in #governance3 months ago

Optimistic Respect-based Executive Contract (OREC) is a smart contract that executes transactions on behalf of a DAO, that has a non-transferrable reputation token (which we call “Respect” here). The main use case is performing code updates of a DAO (if OREC is set as an owner of a proxy contract) but it can be used for other transactions as well.

It is optimistic because it trusts a minority of contributors who take the initiative to act on behalf of a DAO even if they hold a small amount of Respect. The security comes from a time delay during which other contributors can easily block a transaction if they collectively have a significant enough amount of Respect relative to what the initiators have.


The goal is to enable contributors to 1) propose transactions to be executed, 2) vote whether they should be executed, and 3) if they receive enough votes - to execute them.


  • stage1_period = 1 week;
  • stage2_period = 1 week;
  • min_vote_threshold = 128 Respect;
  • respect_period = 12 weeks;


  1. The whole OREC contract goes through cycles, each cycle being composed of 2 stages. At any point in time contract is in one of these 2 stages;
    1. The first stage is the “voting stage”, where contributors can propose and vote on proposals. It lasts stage1_period;
    2. The second stage is the “blocking” stage, where contributors can block proposals. It lasts stage2_period;
  2. Each cycle has a board, which is a set of accounts (board members) that have a weighted vote and the ability to propose transactions;
  3. A vote is weighted by the amount of Respect earned by an account over the last respect_period;
  4. The total weight of a board is the sum of the vote weights of all the board members;
  5. To become a member of a board an account has to submit a transaction to register onchain. Registrations hold only for the current cycle.
  6. During the “voting stage” of a cycle, the contract allows:
    1. Accounts to register to be members of the board of the current cycle;
    2. Members of the current board to propose transactions (make proposals);
    3. Members of the current board to vote on proposals;
  7. During the “blocking” stage of a cycle, the contract allows only to register to be members of the board of the current cycle (does not allow making proposals or voting on them);
  8. A proposal can be executed if at the end of a cycle it satisfies the following requirements:
    1. It has received more than min_vote_threshold worth of votes;
    2. The total weight of approval votes constitute more than 2/3rds of the total weight of a board;


The effect of the fact that in the 2nd stage, accounts can only register to be board members but not vote (approve) proposals means that in the 2nd stage, proposals can be blocked. This can be done simply by registering to be a board member, because it increases the total weight of a board, which increases the amount of vote weight required to pass proposals, thus potentially un-approving some proposals that might have had enough votes in stage 1. This creates a flexible system where most contributors won’t need to bother with voting for proposals and execution as long as they consent to the transaction proposals being passed.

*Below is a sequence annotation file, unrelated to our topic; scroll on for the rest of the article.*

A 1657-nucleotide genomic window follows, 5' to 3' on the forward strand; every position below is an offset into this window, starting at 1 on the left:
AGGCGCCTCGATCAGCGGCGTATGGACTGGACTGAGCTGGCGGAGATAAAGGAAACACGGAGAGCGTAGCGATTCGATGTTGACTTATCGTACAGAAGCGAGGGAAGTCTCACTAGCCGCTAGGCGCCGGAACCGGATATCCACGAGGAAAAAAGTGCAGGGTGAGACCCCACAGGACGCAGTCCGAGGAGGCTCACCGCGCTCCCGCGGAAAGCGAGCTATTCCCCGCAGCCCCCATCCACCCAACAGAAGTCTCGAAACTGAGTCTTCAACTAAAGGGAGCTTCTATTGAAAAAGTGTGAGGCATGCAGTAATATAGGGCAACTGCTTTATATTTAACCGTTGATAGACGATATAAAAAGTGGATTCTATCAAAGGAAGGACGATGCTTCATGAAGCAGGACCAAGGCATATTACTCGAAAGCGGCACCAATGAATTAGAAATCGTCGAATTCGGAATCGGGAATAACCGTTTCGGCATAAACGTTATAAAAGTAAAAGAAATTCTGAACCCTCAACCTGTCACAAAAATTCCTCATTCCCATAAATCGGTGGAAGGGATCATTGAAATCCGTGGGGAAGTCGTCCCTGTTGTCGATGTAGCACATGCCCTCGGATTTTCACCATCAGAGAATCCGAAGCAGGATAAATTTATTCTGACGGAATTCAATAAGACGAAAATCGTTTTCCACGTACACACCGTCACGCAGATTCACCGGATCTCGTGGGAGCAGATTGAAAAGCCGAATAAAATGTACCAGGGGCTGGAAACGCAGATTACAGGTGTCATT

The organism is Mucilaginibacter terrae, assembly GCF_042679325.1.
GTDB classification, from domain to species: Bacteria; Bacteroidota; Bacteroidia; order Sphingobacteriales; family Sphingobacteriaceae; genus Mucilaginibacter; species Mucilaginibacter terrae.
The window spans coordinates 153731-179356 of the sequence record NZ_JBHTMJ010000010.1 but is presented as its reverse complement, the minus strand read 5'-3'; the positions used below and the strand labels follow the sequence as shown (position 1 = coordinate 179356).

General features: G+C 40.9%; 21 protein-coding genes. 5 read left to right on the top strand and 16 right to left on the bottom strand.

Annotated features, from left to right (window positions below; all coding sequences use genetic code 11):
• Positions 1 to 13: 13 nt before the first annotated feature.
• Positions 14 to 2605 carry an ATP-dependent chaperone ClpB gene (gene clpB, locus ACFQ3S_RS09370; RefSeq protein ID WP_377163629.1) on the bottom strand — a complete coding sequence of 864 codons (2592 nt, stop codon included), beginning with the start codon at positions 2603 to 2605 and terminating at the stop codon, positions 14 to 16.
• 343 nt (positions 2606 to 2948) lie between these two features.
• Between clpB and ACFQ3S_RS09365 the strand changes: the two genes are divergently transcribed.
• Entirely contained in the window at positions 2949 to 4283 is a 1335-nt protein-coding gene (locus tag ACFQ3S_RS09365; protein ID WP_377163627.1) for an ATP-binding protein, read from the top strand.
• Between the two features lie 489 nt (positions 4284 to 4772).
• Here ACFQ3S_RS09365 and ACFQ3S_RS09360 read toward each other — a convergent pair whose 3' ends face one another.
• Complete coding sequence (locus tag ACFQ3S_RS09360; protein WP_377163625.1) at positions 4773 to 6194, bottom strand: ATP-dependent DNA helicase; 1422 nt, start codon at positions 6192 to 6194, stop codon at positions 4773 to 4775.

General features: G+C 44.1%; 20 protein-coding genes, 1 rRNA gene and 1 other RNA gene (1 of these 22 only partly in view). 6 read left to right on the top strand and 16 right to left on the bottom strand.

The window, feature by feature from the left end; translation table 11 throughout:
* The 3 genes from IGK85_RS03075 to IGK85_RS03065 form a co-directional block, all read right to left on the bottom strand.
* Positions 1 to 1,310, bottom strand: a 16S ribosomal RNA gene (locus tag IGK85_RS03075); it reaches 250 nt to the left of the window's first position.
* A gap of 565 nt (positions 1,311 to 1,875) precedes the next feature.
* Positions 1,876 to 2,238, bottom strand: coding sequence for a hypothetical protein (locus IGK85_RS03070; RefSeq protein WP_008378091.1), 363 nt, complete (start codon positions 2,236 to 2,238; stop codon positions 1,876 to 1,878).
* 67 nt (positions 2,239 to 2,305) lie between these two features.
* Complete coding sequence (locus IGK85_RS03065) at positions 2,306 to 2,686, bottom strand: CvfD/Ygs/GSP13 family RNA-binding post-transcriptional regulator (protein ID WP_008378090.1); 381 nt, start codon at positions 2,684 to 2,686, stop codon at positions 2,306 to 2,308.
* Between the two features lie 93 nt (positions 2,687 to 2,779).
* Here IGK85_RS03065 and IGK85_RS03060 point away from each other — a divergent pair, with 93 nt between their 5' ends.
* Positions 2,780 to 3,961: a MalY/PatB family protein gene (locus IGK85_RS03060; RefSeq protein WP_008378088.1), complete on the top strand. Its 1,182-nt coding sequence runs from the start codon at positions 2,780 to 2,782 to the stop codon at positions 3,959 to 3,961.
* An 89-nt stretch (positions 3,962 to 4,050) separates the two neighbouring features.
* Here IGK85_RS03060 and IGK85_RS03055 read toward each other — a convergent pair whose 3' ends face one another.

Typically organizations need to elect people who represent them in doing administrative tasks (like making transactions), which adds overhead. This mechanism avoids that. Anyone who has some Respect can take the initiative. The rest of the community has at least 1 full week (by default parameters) to block anything they don’t like or simply do not have time to review. To block you don’t need to vote against, you simply register. Here having a perspective that proposal needs more review is a perfectly valid reason to block it. Contributors who want to protect their DAO and be part of any executive decision-making can simply register every cycle to be part of the board and only vote for what they are sure of. Registration during a cycle simply signals - “I’m online this cycle and willing to participate in executive decision making. Don’t execute anything without counting my vote.”

The requirement to register for every cycle ensures that DAO does not get stuck because of people who signaled membership a while ago but are not actively participating in governance anymore. Or people who have a lot of Respect, but don’t have the time or the knowledge necessary to review and execute transactions.

The DAO can still be “maliciously” blocked by members who hold enough Respect. But this is up to Respect distribution process to prevent that. If Respect distribution represents reality this should not be an issue: if blocking made by some member is perceived as counterproductive that member should receive less Respect [1]. Vote weight is computed only from the last respect_period, so given enough time vote weight should shrink for contributors who are blocking too much or who approve too much according to the rest of a DAO.

  1. In fractally-style communities this is achieved using Respect Game